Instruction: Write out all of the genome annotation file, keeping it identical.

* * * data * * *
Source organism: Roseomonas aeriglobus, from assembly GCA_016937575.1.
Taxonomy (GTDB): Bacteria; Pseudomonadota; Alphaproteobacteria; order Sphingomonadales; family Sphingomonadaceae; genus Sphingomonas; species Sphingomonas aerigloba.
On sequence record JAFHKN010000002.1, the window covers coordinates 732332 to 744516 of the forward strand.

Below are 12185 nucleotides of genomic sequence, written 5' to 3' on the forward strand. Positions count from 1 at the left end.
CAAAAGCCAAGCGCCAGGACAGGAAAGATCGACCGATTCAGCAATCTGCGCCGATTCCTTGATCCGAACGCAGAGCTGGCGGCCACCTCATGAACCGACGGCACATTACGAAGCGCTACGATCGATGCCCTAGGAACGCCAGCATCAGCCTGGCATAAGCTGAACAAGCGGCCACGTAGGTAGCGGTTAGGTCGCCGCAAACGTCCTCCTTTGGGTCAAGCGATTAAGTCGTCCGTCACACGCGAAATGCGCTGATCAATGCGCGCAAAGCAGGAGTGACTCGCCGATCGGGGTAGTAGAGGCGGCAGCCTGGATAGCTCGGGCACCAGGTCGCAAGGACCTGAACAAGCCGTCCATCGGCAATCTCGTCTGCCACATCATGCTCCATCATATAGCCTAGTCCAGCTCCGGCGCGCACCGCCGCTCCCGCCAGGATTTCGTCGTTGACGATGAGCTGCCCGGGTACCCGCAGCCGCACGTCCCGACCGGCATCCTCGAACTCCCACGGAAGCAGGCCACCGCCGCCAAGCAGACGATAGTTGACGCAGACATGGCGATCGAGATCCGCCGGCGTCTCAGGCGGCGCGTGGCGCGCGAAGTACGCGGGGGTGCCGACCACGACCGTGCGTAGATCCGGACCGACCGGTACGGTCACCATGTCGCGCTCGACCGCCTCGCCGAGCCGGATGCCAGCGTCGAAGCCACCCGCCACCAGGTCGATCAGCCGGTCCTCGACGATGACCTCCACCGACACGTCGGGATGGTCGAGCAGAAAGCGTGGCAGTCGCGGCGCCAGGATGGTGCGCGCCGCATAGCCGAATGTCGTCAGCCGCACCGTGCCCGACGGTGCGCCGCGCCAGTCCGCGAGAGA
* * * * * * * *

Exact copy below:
Source organism: Roseomonas aeriglobus, from assembly GCA_016937575.1.
Taxonomy (GTDB): Bacteria; Pseudomonadota; Alphaproteobacteria; order Sphingomonadales; family Sphingomonadaceae; genus Sphingomonas; species Sphingomonas aerigloba.
On sequence record JAFHKN010000002.1, the window covers coordinates 732332 to 744516 of the forward strand.

Below are 12185 nucleotides of genomic sequence, written 5' to 3' on the forward strand. Positions count from 1 at the left end.
CAAAAGCCAAGCGCCAGGACAGGAAAGATCGACCGATTCAGCAATCTGCGCCGATTCCTTGATCCGAACGCAGAGCTGGCGGCCACCTCATGAACCGACGGCACATTACGAAGCGCTACGATCGATGCCCTAGGAACGCCAGCATCAGCCTGGCATAAGCTGAACAAGCGGCCACGTAGGTAGCGGTTAGGTCGCCGCAAACGTCCTCCTTTGGGTCAAGCGATTAAGTCGTCCGTCACACGCGAAATGCGCTGATCAATGCGCGCAAAGCAGGAGTGACTCGCCGATCGGGGTAGTAGAGGCGGCAGCCTGGATAGCTCGGGCACCAGGTCGCAAGGACCTGAACAAGCCGTCCATCGGCAATCTCGTCTGCCACATCATGCTCCATCATATAGCCTAGTCCAGCTCCGGCGCGCACCGCCGCTCCCGCCAGGATTTCGTCGTTGACGATGAGCTGCCCGGGTACCCGCAGCCGCACGTCCCGACCGGCATCCTCGAACTCCCACGGAAGCAGGCCACCGCCGCCAAGCAGACGATAGTTGACGCAGACATGGCGATCGAGATCCGCCGGCGTCTCAGGCGGCGCGTGGCGCGCGAAGTACGCGGGGGTGCCGACCACGACCGTGCGTAGATCCGGACCGACCGGTACGGTCACCATGTCGCGCTCGACCGCCTCGCCGAGCCGGATGCCAGCGTCGAAGCCACCCGCCACCAGGTCGATCAGCCGGTCCTCGACGATGACCTCCACCGACACGTCGGGATGGTCGAGCAGAAAGCGTGGCAGTCGCGGCGCCAGGATGGTGCGCGCCGCATAGCCGAATGTCGTCAGCCGCACCGTGCCCGACGGTGCGCCGCGCCAGTCCGCGAGAGA